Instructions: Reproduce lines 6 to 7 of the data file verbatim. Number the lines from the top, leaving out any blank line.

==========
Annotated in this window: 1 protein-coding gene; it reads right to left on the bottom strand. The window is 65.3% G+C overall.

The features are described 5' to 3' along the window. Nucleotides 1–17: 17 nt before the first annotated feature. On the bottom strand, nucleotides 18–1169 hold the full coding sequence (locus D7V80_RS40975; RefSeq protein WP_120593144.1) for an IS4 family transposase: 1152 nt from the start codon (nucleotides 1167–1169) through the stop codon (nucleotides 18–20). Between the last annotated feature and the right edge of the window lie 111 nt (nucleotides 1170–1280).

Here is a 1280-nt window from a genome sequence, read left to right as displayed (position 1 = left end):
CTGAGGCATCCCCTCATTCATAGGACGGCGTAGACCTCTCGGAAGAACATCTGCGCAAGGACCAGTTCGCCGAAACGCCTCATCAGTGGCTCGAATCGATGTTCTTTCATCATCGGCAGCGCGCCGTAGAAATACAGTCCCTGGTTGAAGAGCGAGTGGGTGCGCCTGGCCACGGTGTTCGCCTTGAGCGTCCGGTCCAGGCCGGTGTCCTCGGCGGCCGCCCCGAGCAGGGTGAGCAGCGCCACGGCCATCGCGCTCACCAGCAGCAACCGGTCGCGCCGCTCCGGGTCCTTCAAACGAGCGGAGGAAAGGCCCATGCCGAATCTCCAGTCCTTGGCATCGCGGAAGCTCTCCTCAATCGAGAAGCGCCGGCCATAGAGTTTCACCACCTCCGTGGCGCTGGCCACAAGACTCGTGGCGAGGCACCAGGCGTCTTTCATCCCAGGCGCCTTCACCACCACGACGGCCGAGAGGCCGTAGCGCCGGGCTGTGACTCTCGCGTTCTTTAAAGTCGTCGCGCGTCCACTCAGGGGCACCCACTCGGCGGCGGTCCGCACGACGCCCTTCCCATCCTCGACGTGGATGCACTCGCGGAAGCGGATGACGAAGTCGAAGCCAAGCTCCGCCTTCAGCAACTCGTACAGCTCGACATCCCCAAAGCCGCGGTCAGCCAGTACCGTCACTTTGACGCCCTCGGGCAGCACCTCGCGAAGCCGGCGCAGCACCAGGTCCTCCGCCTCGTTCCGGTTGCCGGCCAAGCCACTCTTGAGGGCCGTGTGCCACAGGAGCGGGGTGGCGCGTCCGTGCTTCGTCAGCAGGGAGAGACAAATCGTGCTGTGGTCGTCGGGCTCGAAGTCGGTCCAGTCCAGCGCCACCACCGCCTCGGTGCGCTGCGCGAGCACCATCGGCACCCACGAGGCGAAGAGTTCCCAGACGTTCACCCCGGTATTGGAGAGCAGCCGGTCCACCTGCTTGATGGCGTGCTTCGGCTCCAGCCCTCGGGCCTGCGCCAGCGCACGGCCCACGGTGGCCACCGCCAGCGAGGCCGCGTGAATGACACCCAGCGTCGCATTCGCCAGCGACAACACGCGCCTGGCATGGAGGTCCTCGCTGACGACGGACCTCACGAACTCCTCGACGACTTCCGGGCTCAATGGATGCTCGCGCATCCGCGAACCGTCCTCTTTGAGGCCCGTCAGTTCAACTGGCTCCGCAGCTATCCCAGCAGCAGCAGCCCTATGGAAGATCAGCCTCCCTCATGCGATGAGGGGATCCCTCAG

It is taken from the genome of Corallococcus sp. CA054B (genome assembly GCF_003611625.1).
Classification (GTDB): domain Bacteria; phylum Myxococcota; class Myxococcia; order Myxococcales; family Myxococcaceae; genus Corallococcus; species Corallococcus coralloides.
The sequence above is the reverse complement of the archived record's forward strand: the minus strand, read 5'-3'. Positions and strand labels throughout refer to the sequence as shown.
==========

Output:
Classification (GTDB): domain Bacteria; phylum Myxococcota; class Myxococcia; order Myxococcales; family Myxococcaceae; genus Corallococcus; species Corallococcus coralloides.
The sequence above is the reverse complement of the archived record's forward strand: the minus strand, read 5'-3'. Positions and strand labels throughout refer to the sequence as shown.